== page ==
‘Magnus Carlsen losing motivation to defend world title understandable’ - Hindustan Times

‘Magnus Carlsen losing motivation to defend world title understandable’

ByRutvick Mehta
Jun 21, 2023 08:19 AM IST

Hungarian-Romanian GM Richard Rapport, who was Chinese world champion Ding Liren’s second, talks about losing motivation in chess

Encouraged by his father, Richard Rapport started playing chess at nine. At 13, in 2010, he became Hungary’s youngest Grandmaster (GM). Currently 10th in the FIDE ratings (elo 2752), the 27-year-old, who competed in the 2022 Candidates Tournament and now represents Romania, was Chinese GM Ding Liren’s second for the World Chess Championship in April. Liren beat Russia’s Ian Nepomniachtchi.

Richard Rapport(@olimpiuurcan/Twitter)
Richard Rapport(@olimpiuurcan/Twitter)

Ahead of the inaugural Global Chess League (June 21 to July 2) in Dubai where he will team up with Viswanathan Anand for the Ganges Grandmasters, Rapport talks about why professional chess can feel unrewarding, understanding five-time former world champion Magnus Carlsen’s lack of motivation in defending his title in classical chess and his experience as Ding’s second at the worlds.

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You’ve said that one can truly enjoy chess when it's more a hobby. What are the pros and cons of early success in professional chess?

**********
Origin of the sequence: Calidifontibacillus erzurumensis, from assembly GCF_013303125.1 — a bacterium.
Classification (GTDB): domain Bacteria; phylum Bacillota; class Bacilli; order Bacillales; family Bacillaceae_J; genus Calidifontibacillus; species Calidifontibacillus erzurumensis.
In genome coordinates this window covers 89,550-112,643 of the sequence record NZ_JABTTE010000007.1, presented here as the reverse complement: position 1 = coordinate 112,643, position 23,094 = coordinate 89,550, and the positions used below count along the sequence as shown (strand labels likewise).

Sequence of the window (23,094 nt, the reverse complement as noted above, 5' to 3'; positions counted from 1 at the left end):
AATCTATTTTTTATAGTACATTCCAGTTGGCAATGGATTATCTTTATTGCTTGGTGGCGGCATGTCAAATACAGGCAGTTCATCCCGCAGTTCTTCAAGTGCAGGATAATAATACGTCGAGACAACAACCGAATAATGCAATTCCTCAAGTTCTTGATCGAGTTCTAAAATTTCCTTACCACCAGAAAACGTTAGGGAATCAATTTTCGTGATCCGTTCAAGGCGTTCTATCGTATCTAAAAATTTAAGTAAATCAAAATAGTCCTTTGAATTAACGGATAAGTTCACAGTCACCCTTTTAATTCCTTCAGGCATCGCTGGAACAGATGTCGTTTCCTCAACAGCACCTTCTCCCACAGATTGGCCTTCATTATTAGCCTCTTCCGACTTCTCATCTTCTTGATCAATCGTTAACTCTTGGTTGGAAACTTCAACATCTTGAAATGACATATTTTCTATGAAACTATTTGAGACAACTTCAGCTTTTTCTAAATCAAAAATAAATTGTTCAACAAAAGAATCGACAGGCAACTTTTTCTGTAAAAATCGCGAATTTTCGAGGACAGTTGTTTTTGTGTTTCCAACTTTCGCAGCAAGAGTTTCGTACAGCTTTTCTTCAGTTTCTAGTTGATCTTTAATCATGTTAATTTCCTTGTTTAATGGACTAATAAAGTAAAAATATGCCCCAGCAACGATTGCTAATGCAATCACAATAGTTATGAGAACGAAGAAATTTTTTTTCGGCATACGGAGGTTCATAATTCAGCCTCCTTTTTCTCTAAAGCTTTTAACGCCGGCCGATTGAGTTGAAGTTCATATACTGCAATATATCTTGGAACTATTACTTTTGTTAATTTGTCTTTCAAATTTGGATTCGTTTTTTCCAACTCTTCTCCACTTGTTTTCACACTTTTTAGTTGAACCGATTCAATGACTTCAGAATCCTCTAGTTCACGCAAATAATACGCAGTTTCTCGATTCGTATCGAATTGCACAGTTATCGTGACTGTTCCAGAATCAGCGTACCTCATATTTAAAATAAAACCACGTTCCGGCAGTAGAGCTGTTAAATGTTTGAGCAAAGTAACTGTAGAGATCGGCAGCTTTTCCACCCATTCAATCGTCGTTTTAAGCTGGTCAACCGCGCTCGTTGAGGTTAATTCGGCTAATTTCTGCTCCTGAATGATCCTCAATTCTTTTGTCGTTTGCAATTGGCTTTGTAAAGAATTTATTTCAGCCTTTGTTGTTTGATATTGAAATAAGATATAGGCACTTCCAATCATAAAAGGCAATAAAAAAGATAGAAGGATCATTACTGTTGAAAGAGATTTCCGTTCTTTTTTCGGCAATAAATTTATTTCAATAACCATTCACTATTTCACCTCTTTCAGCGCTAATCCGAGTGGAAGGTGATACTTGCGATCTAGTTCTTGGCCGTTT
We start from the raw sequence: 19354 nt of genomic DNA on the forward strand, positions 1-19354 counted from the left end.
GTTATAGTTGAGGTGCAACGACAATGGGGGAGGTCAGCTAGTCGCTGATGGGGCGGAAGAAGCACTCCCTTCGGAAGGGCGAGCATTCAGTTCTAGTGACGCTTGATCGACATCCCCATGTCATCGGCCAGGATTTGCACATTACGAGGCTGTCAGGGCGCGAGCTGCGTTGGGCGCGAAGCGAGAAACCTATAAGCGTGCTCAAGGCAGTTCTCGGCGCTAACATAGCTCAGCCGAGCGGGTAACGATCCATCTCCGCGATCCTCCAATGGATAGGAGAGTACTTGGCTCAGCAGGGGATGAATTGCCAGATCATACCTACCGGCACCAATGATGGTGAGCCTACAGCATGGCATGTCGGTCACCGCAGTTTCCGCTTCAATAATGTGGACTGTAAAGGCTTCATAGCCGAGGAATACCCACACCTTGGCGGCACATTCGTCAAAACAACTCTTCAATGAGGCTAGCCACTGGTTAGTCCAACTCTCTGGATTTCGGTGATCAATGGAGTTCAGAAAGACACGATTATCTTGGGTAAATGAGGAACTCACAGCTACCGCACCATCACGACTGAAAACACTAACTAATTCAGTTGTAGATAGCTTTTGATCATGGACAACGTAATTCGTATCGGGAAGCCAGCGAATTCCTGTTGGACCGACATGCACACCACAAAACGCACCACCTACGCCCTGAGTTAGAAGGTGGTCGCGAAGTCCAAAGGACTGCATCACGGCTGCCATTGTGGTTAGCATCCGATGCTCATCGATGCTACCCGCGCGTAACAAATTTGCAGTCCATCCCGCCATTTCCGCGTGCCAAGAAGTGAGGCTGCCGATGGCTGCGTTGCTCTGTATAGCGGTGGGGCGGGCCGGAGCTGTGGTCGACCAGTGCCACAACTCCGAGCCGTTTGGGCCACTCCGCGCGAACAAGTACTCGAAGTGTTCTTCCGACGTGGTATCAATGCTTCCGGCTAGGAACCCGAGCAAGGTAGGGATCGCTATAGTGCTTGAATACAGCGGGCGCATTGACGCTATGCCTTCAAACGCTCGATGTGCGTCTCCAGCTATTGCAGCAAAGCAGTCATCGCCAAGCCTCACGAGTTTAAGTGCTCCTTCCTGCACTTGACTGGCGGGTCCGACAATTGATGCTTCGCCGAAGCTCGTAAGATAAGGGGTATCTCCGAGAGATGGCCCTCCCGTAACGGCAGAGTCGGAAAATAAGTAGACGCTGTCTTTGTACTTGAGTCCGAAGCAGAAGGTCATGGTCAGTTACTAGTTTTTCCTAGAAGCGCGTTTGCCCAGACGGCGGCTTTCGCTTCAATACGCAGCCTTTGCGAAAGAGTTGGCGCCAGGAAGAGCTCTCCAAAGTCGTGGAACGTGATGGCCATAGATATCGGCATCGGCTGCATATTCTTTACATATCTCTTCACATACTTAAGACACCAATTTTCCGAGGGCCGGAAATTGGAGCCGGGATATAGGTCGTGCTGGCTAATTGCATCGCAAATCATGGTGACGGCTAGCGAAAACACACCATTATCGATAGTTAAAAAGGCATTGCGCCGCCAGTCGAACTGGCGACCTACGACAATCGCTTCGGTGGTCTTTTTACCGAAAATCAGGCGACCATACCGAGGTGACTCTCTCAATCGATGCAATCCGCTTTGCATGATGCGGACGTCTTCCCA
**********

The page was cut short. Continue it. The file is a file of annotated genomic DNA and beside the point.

Chess is a bit unique that way. When it comes to many other sports, your body develops naturally. You just go with the flow, work on it, get stronger, perform better. In chess, obviously your body develops there too—you’re getting calmer, you're able to focus more—but you also have to consume. And consume pure knowledge, not just some knowledge. So, it takes a lot of time as a child. The sooner you do it, the less you will miss out later in competitions. Nowadays, if someone becomes a GM at 14, you’d say, ‘OK, well, good’. Earlier, it was almost a miracle. Everything evolves, the level of play evolves. People are playing clearly much better than they used to. You can argue this, but there’s simply more knowledge and more tools. I still enjoy this artistic side of creating something that may or may not last. Right now, I’m still very fascinated by chess. Maybe not the whole experience, but chess itself is still a big love of mine.

Last year, you felt like you were sick of playing chess almost every day. How real is burnout threat in chess, especially for a prodigy?

Professional chess is a very result-oriented field. One where, I believe, rewards are not high enough compared to the effort. If I were to achieve similar success in many other fields in life, I would have a much more stable living, which would compensate for the need to put in the same effort again. In chess, some people can get to that level where these two things conflict each other — like, I am doing so many things. But why? When you're young, you don't see these things. In chess, these kinds of surprises may await you, where you feel maybe ‘I don't want to do these things’. That is a real possibility.

Can you therefore relate to Carlsen feeling a lack of motivation to defend his world title?

It’s very hard to relate when you’ve not been world champion, because it’s a very unique situation and title. A lot of people are obsessed with chasing that dream and kind of lose themselves, their human part, their emotions, in the process. Also, there is enormous stress for just one match. Your body endures things that you think are not possible. So, you think: I've done this four times already, and I will do it the fifth time for what purpose? That becomes a real question. That way, I kind of understand him. I don't necessarily approve of how it all played out.